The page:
1. Steve H.

      That is one ugly building…

      “Does the street become a better picture of the deepest self? Does it (in any interpretation) bring a passer-by closer to his own true self? Does it feel alive?”

      One word answer: “Prolapse.”

      1. vidimi

        it’s a horrible design. it looks like a giant, pixellated tank from the future occupying the block. then again, that is probably its intended effect.

        1. theinhibitor

          It’s comical that, in the Wikipedia article, it mentions under “Architectural Significance” :
          ‘Nicolai Ouroussoff, architectural critic of The New York Times, praised the building as being an “example of how to create powerful architecture that is not afraid to engage its urban surroundings” and “a bold architectural statement of genuine civic value.”‘

          Genuine civic value. Best line I’ve heard today. I think ill start using that to describe my toilet.

          1. EmilianoZ

            It’s a fine building. It’s a breath of fresh air in the old NY. You have to remember that as the Eiffel Tower was going up it was decried by classicists as a monstrosity. It had to be defended by modernists. As Proust said, the true creator also has to “create” the audience that will appreciate his work. And now, of course, the Eiffel Tower defines Paris.

            They should make tourists pay to go inside the CU building just as you have to pay to go up the Eiffel Tower. And the NYC council should also pay because some tourists will come to see the building even if they’re too cheap to go inside.

            A la fin tu es las de ce monde ancien
            Bergère ô tour Eiffel le troupeau des ponts bêle ce matin
            Tu en as assez de vivre dans l’antiquité grecque et romaine

            G. Apollinaire

            1. vidimi

              mmm, i think that’s not a good analogy. yes, the eiffel tower was very controversial, as a lot of high profile buildings are, but it’s very harmonious. similarly london’s shard. it has loads of detractors but it works brilliantly on the southbank, especially with the testicle that is city hall tucked under it.

              better parisian examples might be the centre pompidou or the opéra bastille. both are controversial but their harmony with their setting is more in doubt. i’ve actually grown more used to the latter, even though it is generally regarded as one of the worst music halls and ugliest buildings in paris; but still dislike the pompidou even though it has more universal appeal. i do love the lloyd’s building in the city of london, though. go figure.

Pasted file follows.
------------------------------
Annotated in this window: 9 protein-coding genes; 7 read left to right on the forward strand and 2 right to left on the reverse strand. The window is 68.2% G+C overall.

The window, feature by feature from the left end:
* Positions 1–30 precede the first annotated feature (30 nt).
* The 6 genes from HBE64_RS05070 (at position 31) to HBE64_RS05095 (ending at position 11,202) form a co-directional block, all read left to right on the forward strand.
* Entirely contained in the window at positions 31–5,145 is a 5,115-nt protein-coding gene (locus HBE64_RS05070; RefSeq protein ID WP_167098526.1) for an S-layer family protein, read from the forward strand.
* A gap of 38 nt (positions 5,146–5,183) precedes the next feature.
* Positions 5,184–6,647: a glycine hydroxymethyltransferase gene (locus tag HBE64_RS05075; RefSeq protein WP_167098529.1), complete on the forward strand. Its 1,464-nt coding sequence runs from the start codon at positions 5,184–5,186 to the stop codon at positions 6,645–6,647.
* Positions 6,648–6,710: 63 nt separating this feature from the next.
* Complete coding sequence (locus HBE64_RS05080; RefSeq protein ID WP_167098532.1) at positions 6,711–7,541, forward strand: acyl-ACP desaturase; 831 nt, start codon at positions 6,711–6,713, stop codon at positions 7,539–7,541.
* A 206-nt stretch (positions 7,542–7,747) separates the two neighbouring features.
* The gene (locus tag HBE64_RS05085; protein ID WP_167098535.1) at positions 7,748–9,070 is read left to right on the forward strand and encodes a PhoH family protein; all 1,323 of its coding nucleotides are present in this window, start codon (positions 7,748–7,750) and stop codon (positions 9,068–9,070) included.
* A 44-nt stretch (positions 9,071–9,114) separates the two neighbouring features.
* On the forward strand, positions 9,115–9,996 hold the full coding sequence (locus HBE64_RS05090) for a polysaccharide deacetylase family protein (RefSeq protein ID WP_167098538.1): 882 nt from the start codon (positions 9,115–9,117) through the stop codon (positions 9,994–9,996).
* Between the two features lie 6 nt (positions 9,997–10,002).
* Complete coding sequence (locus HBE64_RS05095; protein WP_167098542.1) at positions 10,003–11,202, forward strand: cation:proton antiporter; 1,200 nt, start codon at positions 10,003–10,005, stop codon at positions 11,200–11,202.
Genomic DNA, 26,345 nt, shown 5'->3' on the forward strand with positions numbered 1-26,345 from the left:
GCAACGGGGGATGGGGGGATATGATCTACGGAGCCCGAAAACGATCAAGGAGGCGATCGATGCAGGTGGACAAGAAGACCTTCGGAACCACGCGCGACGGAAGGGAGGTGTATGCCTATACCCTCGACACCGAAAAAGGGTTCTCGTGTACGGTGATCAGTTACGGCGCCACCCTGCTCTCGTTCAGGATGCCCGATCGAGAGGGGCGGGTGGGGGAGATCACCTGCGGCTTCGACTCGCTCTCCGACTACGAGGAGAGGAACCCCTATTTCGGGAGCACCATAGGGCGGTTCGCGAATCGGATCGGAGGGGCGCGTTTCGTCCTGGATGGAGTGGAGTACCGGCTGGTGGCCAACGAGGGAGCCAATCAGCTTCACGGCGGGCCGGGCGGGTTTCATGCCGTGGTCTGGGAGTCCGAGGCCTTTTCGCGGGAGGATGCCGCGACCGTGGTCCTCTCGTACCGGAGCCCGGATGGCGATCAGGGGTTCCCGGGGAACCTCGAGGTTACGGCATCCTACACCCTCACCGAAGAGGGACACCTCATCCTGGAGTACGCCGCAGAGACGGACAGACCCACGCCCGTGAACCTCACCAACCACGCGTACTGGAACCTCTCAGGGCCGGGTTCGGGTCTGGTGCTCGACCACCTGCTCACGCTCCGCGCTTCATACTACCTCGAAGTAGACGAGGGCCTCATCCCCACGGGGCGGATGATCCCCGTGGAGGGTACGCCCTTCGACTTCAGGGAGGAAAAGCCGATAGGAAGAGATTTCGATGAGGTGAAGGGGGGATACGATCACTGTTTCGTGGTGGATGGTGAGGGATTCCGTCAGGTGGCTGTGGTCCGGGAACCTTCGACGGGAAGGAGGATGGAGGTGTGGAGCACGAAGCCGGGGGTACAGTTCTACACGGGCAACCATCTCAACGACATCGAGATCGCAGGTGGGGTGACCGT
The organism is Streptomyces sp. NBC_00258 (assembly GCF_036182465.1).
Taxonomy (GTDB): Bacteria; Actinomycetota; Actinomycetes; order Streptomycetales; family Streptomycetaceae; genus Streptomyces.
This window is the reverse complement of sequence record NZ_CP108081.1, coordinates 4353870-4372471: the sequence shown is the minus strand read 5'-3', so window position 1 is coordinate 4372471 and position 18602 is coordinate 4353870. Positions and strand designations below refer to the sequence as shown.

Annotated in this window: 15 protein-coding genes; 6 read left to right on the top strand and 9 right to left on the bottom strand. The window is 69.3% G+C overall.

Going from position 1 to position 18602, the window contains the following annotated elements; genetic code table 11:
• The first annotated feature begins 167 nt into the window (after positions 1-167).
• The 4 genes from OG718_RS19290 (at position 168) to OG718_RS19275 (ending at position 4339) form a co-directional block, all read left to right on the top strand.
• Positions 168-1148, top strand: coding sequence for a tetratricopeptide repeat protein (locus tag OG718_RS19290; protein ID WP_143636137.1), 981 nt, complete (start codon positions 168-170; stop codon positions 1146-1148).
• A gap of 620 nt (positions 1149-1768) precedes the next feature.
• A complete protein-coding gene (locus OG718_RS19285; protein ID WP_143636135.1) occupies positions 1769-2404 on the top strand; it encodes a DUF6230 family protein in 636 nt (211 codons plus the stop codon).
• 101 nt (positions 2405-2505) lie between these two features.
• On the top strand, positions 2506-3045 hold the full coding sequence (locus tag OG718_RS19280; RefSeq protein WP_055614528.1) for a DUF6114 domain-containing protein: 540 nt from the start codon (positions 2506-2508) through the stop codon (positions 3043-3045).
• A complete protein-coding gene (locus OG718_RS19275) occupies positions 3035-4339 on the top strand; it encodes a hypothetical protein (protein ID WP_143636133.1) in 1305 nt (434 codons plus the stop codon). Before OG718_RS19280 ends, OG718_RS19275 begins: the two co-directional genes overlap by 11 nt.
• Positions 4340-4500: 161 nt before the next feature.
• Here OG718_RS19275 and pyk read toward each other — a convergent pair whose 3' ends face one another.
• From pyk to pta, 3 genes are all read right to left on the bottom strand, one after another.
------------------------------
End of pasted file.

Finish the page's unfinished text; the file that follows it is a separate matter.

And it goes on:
2. casino implosion

          Pixellated tank lol. I think it looks like one of the cooling towers on LV-426. (The ones that get damaged when the drop ship goes in hard after the stowaway kills the pilots, causing the reactor to go critical.)

        3. Pepsi

          Postmodernism is nasty on purpose.

          It says, “we have the money and so we have the power. Fuck you, fuck your eyes, fuck your car (our building will melt it), fuck your storm water system, fuck it all, you can’t touch us, we own the politicians, we own the cops, we own this very fucking street , fuck you.”

    2. Yves Smith

      No, it’s not a link, but I don’t see the image uploaded in the backstage :-(. Otherwise I would fix it. We don’t do linked images here, we always upload them to our server.

    3. Lambert Strether Post author

      It’s certainly displaying for me. Could be a cache thing; I’ll empty them.

      Adding, boy, is that super-weird. It displayed for me — and others! — but it wasn’t backstage. (And I upload, then grab the code, and write offline.) That can’t be, but it is. So I uploaded it again.

  1. James Levy

    The building bears an uncanny resemblance to the pod carried by the Jupiter 8 on “Lost in Space”.

    As for shame, or taking responsibility, that’s for the little guy and the sucker these days. Anyone rich and influential enough to sit on the Board of such a prestigious institution knows the key to success in America is to deny everything and walk away from fuck-ups acting like they never happened or, at worst, were somebody else’s fault. A colleague (ethics prof) used to assign a book titled “Mistakes were made (but not by me)”; he thought that title summed up modern America pretty well.

  2. Pepsi

    How many members of the board are set to receive a massive payout when the bank gets the Chrysler Building?

    1. Dirk77

      Yes. But then their defense is that everyone else at the yacht club is doing the same thing. And yes, that’s an ugly building. I guess the release of too many delusional/rationalizational enabling molecules in the brain stresses the body over time, degrading ones other mental functions.

  3. Fool

    I would love for Yves to look into this. As Felix Salmon pointed out, the way the loan was even structured is just odd and seemingly so unfit for CU’s financial woes. While the Chairman of CU pointed out that it was not for the building, but to pay down the school’s deficit and operating budget, wouldn’t an adjustable credit facility be a more appropriate band-and for such short-term budgetary issues? Also, how can you make a loan against the Chrysler Building(!) without having already anticipated how you would pay it back? Just strange…

  4. praedor

    Horrid building. It is precisely what comes to mind if you read HP Lovecraft when he describes monstrous structures built by elder gods with “wrong” angles, heavy walls, etc.

    Are they trying to summon Cthulhu?

  5. Peter VE

    Edifice complex is busy destroying many venerable institutions: RPI is also being eaten by a very expensive building.